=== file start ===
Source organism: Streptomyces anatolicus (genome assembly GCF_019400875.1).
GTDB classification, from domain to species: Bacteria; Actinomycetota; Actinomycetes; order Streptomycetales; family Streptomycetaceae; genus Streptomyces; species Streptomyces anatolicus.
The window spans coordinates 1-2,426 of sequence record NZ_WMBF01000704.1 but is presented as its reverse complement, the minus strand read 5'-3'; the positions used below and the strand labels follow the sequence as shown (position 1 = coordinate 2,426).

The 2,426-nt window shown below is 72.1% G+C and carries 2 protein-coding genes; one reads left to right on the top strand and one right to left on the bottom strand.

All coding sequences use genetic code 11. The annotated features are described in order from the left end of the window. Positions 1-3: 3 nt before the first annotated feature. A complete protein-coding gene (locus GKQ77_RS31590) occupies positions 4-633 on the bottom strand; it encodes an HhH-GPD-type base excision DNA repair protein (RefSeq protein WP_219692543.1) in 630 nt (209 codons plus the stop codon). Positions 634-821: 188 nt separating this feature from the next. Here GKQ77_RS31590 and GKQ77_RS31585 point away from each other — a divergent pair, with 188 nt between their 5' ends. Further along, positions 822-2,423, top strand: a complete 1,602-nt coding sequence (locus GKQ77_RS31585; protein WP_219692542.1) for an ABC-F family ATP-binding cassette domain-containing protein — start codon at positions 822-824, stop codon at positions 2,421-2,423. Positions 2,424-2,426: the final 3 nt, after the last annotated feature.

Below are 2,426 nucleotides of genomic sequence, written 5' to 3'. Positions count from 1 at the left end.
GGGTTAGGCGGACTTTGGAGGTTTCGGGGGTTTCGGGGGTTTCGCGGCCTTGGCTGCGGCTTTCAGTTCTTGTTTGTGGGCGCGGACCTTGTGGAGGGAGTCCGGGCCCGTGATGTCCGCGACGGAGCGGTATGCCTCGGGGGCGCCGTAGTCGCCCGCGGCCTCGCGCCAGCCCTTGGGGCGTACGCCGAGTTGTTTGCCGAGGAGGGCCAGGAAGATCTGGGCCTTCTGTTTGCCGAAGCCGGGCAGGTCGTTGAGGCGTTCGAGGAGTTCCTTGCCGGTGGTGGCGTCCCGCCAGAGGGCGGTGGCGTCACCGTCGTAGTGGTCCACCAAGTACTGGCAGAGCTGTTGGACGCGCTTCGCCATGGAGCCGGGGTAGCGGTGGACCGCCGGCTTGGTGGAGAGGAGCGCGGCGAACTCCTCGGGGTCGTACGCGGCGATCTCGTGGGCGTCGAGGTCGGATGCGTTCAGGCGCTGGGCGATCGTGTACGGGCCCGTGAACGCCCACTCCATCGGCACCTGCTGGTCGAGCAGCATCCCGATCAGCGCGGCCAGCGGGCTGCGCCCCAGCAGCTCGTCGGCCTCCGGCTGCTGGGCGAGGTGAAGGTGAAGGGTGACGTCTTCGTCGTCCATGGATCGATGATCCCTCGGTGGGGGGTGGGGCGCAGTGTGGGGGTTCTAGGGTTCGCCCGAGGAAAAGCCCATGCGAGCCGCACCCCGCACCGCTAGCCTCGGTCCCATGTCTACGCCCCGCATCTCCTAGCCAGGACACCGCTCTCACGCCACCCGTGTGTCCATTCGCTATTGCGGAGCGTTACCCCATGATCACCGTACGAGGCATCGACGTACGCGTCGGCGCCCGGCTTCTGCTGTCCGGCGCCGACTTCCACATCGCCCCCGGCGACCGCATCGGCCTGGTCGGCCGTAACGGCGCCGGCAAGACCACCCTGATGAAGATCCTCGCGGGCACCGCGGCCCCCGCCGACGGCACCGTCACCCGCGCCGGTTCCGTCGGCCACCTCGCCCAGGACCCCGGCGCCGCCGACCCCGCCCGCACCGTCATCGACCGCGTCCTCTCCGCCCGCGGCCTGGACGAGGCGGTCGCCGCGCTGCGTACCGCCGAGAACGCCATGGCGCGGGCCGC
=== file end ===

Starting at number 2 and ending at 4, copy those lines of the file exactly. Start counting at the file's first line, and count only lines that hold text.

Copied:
GTDB classification, from domain to species: Bacteria; Actinomycetota; Actinomycetes; order Streptomycetales; family Streptomycetaceae; genus Streptomyces; species Streptomyces anatolicus.
The window spans coordinates 1-2,426 of sequence record NZ_WMBF01000704.1 but is presented as its reverse complement, the minus strand read 5'-3'; the positions used below and the strand labels follow the sequence as shown (position 1 = coordinate 2,426).

The 2,426-nt window shown below is 72.1% G+C and carries 2 protein-coding genes; one reads left to right on the top strand and one right to left on the bottom strand.